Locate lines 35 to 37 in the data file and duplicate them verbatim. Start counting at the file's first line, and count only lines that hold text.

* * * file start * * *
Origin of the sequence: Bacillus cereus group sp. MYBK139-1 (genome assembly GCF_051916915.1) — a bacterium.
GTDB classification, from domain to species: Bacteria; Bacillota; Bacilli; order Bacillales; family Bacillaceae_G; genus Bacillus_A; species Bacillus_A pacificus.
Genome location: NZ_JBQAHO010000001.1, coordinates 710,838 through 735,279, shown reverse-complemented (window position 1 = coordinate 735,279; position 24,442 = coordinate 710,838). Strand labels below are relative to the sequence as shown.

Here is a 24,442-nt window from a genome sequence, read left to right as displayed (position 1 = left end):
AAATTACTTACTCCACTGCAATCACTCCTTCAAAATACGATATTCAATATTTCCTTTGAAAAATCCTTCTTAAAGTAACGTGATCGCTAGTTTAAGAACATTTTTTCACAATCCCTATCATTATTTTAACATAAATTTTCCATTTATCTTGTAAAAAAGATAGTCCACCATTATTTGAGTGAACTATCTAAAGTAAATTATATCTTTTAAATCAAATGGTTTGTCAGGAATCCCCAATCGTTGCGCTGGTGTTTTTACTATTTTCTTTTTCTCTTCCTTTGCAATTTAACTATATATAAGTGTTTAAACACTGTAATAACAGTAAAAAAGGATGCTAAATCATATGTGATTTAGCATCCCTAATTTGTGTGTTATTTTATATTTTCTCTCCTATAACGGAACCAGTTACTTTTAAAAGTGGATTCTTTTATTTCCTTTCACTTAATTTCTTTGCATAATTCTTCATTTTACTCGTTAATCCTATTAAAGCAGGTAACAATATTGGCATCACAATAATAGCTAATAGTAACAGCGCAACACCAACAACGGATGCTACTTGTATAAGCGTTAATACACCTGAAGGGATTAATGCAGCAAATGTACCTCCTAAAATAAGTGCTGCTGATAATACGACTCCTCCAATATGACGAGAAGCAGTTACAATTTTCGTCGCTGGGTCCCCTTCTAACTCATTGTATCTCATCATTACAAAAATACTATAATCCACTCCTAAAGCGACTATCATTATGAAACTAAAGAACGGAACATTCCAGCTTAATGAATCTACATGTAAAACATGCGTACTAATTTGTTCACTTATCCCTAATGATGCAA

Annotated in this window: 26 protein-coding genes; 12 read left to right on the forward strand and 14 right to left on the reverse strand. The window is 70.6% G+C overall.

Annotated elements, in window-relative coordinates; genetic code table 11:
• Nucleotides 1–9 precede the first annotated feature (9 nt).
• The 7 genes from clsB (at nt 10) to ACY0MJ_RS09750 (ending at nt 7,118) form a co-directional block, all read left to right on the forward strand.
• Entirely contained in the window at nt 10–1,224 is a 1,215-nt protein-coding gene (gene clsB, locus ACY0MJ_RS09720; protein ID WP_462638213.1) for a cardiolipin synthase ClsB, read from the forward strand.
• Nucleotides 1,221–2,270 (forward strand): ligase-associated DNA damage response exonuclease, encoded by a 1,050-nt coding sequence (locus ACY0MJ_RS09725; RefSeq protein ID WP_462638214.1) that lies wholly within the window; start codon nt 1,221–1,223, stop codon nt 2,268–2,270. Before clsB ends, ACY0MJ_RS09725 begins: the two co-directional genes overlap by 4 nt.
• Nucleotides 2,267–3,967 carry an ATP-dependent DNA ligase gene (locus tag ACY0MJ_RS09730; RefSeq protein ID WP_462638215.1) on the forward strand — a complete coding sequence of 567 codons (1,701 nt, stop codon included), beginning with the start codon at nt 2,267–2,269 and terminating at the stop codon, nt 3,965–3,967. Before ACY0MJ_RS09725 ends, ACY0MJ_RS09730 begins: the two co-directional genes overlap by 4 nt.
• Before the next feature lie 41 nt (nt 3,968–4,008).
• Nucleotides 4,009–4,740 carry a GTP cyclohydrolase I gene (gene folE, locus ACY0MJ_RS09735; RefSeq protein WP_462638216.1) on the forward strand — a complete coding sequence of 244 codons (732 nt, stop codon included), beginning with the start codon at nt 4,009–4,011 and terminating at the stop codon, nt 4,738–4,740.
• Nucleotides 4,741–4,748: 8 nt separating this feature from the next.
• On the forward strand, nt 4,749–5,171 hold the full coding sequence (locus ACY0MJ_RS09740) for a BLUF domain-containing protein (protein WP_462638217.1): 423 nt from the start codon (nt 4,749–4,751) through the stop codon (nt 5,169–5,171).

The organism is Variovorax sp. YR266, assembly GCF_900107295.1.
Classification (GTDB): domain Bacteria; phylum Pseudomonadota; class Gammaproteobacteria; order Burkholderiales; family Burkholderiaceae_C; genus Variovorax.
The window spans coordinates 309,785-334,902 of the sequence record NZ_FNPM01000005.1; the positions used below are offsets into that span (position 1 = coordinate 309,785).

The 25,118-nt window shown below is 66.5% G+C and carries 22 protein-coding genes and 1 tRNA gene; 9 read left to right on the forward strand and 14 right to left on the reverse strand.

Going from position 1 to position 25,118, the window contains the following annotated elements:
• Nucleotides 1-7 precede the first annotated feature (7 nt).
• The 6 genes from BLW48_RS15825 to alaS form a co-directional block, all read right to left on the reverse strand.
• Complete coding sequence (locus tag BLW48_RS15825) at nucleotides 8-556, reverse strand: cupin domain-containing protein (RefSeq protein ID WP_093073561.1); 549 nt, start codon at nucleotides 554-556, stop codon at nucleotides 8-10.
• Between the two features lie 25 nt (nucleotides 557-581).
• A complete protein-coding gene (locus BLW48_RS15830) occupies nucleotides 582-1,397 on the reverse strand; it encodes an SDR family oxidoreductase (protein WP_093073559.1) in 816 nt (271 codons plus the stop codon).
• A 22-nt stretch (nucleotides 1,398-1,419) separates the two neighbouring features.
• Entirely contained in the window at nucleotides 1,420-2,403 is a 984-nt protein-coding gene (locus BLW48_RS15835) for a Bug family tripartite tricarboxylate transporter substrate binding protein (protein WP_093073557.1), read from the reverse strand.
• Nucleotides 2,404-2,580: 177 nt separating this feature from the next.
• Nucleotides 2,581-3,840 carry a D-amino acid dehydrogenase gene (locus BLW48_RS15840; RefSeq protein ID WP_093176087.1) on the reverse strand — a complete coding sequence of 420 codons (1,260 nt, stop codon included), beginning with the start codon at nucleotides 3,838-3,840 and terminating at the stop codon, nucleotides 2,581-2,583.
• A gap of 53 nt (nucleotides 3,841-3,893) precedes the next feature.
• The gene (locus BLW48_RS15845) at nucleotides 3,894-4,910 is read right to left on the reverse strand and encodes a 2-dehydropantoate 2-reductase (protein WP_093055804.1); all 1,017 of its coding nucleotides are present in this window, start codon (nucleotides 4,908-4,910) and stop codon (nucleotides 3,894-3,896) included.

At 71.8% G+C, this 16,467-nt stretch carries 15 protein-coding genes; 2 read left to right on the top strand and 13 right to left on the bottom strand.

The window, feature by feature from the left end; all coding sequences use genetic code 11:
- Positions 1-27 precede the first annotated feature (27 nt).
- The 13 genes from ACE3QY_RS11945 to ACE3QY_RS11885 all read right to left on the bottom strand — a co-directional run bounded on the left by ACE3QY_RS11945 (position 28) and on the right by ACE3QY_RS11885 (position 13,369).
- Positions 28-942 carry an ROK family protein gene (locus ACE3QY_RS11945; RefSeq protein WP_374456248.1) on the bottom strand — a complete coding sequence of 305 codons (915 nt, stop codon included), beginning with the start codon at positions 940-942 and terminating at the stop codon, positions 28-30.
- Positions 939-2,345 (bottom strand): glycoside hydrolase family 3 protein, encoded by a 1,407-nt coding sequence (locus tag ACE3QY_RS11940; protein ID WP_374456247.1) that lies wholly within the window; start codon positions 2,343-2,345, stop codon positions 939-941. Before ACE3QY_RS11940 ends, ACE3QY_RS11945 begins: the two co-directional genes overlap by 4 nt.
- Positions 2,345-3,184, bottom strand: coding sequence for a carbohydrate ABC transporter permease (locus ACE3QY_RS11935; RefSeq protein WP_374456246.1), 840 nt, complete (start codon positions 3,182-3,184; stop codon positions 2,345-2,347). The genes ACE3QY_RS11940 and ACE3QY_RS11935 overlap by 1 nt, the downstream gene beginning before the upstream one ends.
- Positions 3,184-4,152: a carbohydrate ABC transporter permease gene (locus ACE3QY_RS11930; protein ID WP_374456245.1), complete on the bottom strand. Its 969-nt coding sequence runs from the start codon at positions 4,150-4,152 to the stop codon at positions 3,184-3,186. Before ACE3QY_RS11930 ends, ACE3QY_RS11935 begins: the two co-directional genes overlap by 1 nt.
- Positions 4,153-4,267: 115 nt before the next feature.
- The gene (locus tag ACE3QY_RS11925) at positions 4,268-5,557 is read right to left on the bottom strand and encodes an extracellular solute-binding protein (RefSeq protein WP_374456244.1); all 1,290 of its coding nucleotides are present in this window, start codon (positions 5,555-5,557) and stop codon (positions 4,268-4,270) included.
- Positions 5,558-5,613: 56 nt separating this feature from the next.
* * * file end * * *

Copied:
- Positions 1-27 precede the first annotated feature (27 nt).
- The 13 genes from ACE3QY_RS11945 to ACE3QY_RS11885 all read right to left on the bottom strand — a co-directional run bounded on the left by ACE3QY_RS11945 (position 28) and on the right by ACE3QY_RS11885 (position 13,369).
- Positions 28-942 carry an ROK family protein gene (locus ACE3QY_RS11945; RefSeq protein WP_374456248.1) on the bottom strand — a complete coding sequence of 305 codons (915 nt, stop codon included), beginning with the start codon at positions 940-942 and terminating at the stop codon, positions 28-30.